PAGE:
“Doctor Michel de Nostredame, who could see the future, sat in his secret study, looking at how the world would end.
“The end of the world was spread across the prophet’s writing desk—one hundred images of destruction, each painted on a piece of glass no larger than a Tarot card. With catlike caution he dealt out the brittle masterpieces, putting them in dramatic arrangements. Which should come first? he wondered. The iron whales? The ramparts of flame? The great self-propelled spears?
“By late afternoon the paintings were properly sequenced, and Nostradamus made ready to compose the hundred commentaries that would accompany them. He opened the window, siphoned sweet air through his nostrils.
“Tulip gardens. Sun-buttered fields of clover. Crisp, white cottages. A finch chirped amid the nectar-gorged blossoms of a cherry tree. Now, thought the prophet, if only a cat would come along and devour the finch alive, I could rise to the task at hand.
“He consulted the finch’s future. No cats. The bird would die of old age.”
Arthur C. Clarke has read this book twice. In the year he wrote the blurb for my cover saying the same, it was the only book he read twice. Morrow’s 1986 post-apocalyptic novel has been called “The Gulliver’s Travels of the nuclear age, the Alice in Wonderland of the arms race,” and though I hadn’t heard of it until I found it on a thrift store shelf in southern America, it is an apocalypse that I am excited to read (right after I read A Gift Upon the Shore, which got second place in the ‘what should nikki read next?’ vote).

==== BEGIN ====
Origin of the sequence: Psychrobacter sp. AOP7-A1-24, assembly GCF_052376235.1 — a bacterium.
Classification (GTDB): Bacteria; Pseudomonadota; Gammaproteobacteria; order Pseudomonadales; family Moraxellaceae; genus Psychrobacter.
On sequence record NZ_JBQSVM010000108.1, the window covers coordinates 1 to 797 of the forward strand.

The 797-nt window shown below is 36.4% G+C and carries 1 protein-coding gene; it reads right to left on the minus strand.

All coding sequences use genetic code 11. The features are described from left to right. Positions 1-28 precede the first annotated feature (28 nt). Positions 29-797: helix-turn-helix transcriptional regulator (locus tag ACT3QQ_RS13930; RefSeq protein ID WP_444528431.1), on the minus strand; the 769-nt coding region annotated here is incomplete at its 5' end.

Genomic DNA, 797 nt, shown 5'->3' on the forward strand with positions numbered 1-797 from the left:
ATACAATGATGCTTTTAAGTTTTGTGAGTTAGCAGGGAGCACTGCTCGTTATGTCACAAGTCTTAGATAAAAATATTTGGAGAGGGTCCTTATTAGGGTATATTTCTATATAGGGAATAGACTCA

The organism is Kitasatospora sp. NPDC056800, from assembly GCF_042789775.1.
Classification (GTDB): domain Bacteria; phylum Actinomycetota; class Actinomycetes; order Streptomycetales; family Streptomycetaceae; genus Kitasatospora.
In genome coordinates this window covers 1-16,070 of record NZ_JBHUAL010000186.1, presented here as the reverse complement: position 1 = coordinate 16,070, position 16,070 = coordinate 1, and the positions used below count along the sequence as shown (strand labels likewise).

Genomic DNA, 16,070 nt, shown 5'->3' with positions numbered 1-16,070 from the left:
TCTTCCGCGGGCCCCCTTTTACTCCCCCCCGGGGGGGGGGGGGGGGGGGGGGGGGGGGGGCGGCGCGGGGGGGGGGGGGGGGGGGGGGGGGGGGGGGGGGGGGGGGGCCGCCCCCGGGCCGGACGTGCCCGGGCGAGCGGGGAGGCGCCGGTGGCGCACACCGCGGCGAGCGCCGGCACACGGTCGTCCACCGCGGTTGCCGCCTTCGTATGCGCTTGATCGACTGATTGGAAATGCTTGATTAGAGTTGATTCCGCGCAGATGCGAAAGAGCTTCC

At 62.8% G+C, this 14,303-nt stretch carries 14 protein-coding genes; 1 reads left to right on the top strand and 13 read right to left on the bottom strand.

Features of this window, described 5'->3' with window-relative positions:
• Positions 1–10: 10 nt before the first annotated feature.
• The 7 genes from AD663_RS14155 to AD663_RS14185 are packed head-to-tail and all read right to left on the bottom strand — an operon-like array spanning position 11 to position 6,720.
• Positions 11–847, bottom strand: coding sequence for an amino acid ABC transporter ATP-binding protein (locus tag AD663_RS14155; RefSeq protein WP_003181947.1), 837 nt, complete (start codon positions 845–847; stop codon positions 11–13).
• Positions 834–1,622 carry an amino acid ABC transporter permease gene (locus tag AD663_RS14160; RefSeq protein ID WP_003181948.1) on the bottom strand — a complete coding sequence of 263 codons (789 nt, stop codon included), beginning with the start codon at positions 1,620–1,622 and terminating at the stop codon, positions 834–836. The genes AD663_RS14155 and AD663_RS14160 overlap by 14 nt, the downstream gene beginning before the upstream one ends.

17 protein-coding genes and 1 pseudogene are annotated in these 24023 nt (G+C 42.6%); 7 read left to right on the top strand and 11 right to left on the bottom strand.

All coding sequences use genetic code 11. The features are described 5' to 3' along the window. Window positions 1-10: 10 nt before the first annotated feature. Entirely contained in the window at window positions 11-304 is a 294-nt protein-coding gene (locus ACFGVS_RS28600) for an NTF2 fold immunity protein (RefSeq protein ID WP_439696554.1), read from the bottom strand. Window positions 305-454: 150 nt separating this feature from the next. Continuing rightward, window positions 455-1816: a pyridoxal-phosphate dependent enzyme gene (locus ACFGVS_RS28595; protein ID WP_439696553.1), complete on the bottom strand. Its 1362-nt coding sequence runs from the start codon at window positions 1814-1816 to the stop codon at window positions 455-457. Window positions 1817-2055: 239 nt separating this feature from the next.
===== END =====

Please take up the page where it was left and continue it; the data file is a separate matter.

How does the opener work? Quite well. We have a seer looking into the future, much as our author is going to do with this book. We have images of destruction juxstaposed with images of a beautiful summer day filled with blossoms and bird song. We have potential foreshadowing of an interesting theme: the wish for a dramatic juxstaposed with the banal, though generally more positive, reality of a death by old age. Based on the opener alone, I am ready to bump this book up on my to-read list.
Have you ever read This Is the Way the World Ends? Do you recommend it? Would you read it based on its opener?